Welcome to our first blog posting of the 2013 season. Its has been a crazy first 4 weeks of the season, but on the bright side, the contents of the baskets have not changed much so this posting will work great for all of them. There has been a bounty of cool season crops: Lettuce, Radishes, Onions, Endive, Rhubarb, Dill, Broccoli, and other various greens. The cool wet spring was wonderful for most of them, as long as they didn’t flood out. We were particularly lucky as we were able to dodge the major flooding, hail and wind that many other growers had to contend with. The only losses were some early planted green beans, spinach and a few spotty tomatoes plants that got a little too wet right after planting.
The last two weeks have seen a shift in our weather pattern to lots of sun an heat. This all couldn’t come soon enough to get our heat loving plants to grow. This includes the peppers, squash, green beans, melons, and beloved tomatoes. But with the heat, it does mean we will probably see the amount of greens diminishing (I am sure some of you are thankful for that).
In terms of other happenings on the farm, the poultry flock is growing by size and number nearly every day. More free ranged muscovy ducks and renegade chickens have been coming off of nests with little ones and the broiler chickens have made it to a size where we started butchering this week. If your interested in chickens, there are few that will be available yet. The next processing day is Monday, July 8. Contact me if you have any questions.
While the goats are done kidding, they are still milking well. Some of the milk has been used for feeding kids and our household use. We have also started making those wonderful fresh chevre and fromage blanc goat cheeses. What is left over has been used to fatten up the 8 feeder pigs that have been growing like weeds.
Hay has been baled much to the enjoyment of the goats and cattle and it looks like the corn made it to Knee High by the 4th of July(waist high actually). Some sweet corn is only ankle high, but that will be good for a later crop. Now just pray for timely rains and good warmth to let this growing season catch up.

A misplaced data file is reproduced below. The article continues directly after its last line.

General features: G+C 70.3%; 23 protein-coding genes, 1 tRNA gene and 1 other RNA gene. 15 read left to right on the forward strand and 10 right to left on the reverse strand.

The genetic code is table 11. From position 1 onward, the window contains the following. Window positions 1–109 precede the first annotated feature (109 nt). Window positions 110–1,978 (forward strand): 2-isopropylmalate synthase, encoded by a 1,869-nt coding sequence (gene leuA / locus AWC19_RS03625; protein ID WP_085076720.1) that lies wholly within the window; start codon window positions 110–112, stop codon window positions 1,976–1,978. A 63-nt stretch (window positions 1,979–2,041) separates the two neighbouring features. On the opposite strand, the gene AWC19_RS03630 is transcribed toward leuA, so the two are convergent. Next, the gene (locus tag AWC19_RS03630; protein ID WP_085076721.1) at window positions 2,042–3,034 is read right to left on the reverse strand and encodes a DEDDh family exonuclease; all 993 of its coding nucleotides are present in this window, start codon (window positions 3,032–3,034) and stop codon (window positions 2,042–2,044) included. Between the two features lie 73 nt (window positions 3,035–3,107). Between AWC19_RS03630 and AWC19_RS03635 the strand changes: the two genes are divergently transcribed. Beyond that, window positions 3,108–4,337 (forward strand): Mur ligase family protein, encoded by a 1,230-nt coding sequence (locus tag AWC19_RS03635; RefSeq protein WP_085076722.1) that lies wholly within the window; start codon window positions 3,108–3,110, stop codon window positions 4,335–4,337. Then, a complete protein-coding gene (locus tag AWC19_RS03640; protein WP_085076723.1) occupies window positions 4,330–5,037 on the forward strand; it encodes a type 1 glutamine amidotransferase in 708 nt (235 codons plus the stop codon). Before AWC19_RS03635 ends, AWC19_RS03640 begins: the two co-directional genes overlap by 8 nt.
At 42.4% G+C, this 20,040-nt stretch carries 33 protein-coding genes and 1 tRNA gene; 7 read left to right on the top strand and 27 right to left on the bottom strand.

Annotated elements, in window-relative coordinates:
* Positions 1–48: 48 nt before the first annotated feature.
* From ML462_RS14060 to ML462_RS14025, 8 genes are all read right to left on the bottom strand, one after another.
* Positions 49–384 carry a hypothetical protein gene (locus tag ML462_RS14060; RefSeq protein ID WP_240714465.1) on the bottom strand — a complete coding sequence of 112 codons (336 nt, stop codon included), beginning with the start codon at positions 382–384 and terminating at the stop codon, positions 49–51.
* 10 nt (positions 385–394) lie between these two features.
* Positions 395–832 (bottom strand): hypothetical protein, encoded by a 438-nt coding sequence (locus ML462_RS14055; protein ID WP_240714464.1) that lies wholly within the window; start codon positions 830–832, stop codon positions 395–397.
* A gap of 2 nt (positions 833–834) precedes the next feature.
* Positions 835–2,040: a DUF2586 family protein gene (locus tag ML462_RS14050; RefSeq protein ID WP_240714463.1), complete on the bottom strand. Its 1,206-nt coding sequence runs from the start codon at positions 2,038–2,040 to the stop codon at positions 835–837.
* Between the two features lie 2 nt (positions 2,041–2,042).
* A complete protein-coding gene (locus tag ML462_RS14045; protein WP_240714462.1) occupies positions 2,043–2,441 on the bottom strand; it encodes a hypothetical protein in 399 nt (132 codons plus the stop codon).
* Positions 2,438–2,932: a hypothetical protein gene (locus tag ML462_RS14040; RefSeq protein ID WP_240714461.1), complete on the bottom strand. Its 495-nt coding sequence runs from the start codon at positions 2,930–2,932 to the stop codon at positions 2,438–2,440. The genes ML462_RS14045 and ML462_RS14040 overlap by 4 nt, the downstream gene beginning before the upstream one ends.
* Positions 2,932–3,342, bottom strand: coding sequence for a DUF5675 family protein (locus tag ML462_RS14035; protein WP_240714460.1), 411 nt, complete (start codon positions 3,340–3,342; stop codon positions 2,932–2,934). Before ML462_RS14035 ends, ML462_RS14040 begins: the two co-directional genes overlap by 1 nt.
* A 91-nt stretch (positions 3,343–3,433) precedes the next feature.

Basket #4 Contents:
Napa Cabbage – This year has been one of the best for producing Napa Cabbage. This is the second, but probably last week to enjoy it. It works fine as a cabbage substitute but I prefer it used in a basic fresh salad with a simple vinaigrette dressing. Theold Daytons Potluck Cook Book has a wonderful recipe submitted by Carole Busch. Of course you can omitt the chicken or use other ramen flavors. It goes as follows:
- 5 tablespoons white vinegar
- 3/4 cup vegetable oil
- 3 tablespoons sugar
- flavor packet from 2 packages chicken-flavored ramen noodles
- 1 pound cabbage, shredded
- 3 green onions, chopped
- Noodles from 2 ramen noodle packs
- 5 tablespoons sesame seed
- 3/4 cup slivered almonds, toasted
- 2 cups cubed cooked chicken.
In a small bowl, combine the dressing ingredients. Cover: refrigerate 4 hours or overnight. Just before serving, combine all salad ingredients in a large bowl; add dressing. Mix well.
Also in the basket is a bag of mixed lettuce (green and red leaves), onions, rhubarb, cilantro, mint (mojitos anyone?), garlic scapes, french breakfast radishes, and spicy Italian salad mix (all green and mostly frilly leaves). The full share folks also received our fist zucchini and kale as well.
After getting radished for 4 weeks, you may be out of ideas for them. My sister found this great radish salad that uses radishes and the cilantro. If radish flavor is just too much, then substitute some 50% of the radishes for jicama.
Garlic scapes are the flower buds of a hardneck garlic plant. Each clove planted in the previous fall produces one scape. Many remove scapes because they feel it will encourage increased size of the growing garlic bulb; I remove them because they make a great garlic substitute with out sacrificing the whole bulb right away. To learn more about garlic scapes, check out the Plum Creek Garlic posting on scapes. If your really interested in garlic, you should consider going to the Minnesota Garlic Festival.
The spicy Italian salad mix is comprised of bib lettuce, arugula, chicory and mostly frisee endive. It has a little punch when eaten so is best to have wilted or braised.
A sneak peek into next weeks box: same old stuff + baby beets, pak choi, and possibly sugar snap peas and raspberries.
I hope this week treats you well and you find a great way to celebrate the 4th of July and this wonderful weather.